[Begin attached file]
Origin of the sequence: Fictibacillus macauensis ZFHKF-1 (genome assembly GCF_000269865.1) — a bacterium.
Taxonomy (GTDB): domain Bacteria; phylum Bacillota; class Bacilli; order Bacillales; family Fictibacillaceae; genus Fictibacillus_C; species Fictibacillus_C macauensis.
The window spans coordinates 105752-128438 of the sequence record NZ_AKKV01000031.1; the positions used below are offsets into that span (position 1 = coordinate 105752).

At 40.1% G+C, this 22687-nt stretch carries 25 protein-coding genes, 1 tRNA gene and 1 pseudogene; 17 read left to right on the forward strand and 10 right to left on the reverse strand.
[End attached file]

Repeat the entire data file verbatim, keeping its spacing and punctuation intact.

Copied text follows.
Origin of the sequence: Fictibacillus macauensis ZFHKF-1 (genome assembly GCF_000269865.1) — a bacterium.
Taxonomy (GTDB): domain Bacteria; phylum Bacillota; class Bacilli; order Bacillales; family Fictibacillaceae; genus Fictibacillus_C; species Fictibacillus_C macauensis.
The window spans coordinates 105752-128438 of the sequence record NZ_AKKV01000031.1; the positions used below are offsets into that span (position 1 = coordinate 105752).

At 40.1% G+C, this 22687-nt stretch carries 25 protein-coding genes, 1 tRNA gene and 1 pseudogene; 17 read left to right on the forward strand and 10 right to left on the reverse strand.